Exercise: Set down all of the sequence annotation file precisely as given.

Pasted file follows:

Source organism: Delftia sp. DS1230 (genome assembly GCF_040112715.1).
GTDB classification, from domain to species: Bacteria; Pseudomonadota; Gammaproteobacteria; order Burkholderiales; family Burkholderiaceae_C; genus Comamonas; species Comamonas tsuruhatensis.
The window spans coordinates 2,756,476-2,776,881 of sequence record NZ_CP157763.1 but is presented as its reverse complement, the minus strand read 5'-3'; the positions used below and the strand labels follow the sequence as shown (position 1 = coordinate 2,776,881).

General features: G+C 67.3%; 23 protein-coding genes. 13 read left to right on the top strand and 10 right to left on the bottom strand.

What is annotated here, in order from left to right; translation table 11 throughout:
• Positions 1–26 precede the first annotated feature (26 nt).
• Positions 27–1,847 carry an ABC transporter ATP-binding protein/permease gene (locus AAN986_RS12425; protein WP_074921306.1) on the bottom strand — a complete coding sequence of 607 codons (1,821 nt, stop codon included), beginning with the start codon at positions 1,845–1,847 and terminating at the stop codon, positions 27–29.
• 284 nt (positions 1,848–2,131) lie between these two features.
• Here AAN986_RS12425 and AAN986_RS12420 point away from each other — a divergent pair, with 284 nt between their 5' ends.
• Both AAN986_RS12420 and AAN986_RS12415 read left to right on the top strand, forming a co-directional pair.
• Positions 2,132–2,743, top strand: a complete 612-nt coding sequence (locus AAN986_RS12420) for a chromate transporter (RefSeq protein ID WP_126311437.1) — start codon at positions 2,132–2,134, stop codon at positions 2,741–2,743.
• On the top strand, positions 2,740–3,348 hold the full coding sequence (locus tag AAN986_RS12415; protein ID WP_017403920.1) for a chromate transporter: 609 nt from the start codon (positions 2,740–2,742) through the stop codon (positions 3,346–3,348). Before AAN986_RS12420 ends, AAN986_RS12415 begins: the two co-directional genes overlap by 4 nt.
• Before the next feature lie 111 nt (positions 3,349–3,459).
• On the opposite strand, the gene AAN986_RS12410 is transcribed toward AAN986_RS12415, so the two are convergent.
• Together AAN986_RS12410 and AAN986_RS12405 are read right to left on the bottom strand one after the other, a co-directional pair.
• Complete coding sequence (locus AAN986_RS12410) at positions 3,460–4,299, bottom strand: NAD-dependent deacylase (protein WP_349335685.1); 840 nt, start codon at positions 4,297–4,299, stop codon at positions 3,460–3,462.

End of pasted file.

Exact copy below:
Source organism: Delftia sp. DS1230 (genome assembly GCF_040112715.1).
GTDB classification, from domain to species: Bacteria; Pseudomonadota; Gammaproteobacteria; order Burkholderiales; family Burkholderiaceae_C; genus Comamonas; species Comamonas tsuruhatensis.
The window spans coordinates 2,756,476-2,776,881 of sequence record NZ_CP157763.1 but is presented as its reverse complement, the minus strand read 5'-3'; the positions used below and the strand labels follow the sequence as shown (position 1 = coordinate 2,776,881).

General features: G+C 67.3%; 23 protein-coding genes. 13 read left to right on the top strand and 10 right to left on the bottom strand.

What is annotated here, in order from left to right; translation table 11 throughout:
• Positions 1–26 precede the first annotated feature (26 nt).
• Positions 27–1,847 carry an ABC transporter ATP-binding protein/permease gene (locus AAN986_RS12425; protein WP_074921306.1) on the bottom strand — a complete coding sequence of 607 codons (1,821 nt, stop codon included), beginning with the start codon at positions 1,845–1,847 and terminating at the stop codon, positions 27–29.
• 284 nt (positions 1,848–2,131) lie between these two features.
• Here AAN986_RS12425 and AAN986_RS12420 point away from each other — a divergent pair, with 284 nt between their 5' ends.
• Both AAN986_RS12420 and AAN986_RS12415 read left to right on the top strand, forming a co-directional pair.
• Positions 2,132–2,743, top strand: a complete 612-nt coding sequence (locus AAN986_RS12420) for a chromate transporter (RefSeq protein ID WP_126311437.1) — start codon at positions 2,132–2,134, stop codon at positions 2,741–2,743.
• On the top strand, positions 2,740–3,348 hold the full coding sequence (locus tag AAN986_RS12415; protein ID WP_017403920.1) for a chromate transporter: 609 nt from the start codon (positions 2,740–2,742) through the stop codon (positions 3,346–3,348). Before AAN986_RS12420 ends, AAN986_RS12415 begins: the two co-directional genes overlap by 4 nt.
• Before the next feature lie 111 nt (positions 3,349–3,459).
• On the opposite strand, the gene AAN986_RS12410 is transcribed toward AAN986_RS12415, so the two are convergent.
• Together AAN986_RS12410 and AAN986_RS12405 are read right to left on the bottom strand one after the other, a co-directional pair.
• Complete coding sequence (locus AAN986_RS12410) at positions 3,460–4,299, bottom strand: NAD-dependent deacylase (protein WP_349335685.1); 840 nt, start codon at positions 4,297–4,299, stop codon at positions 3,460–3,462.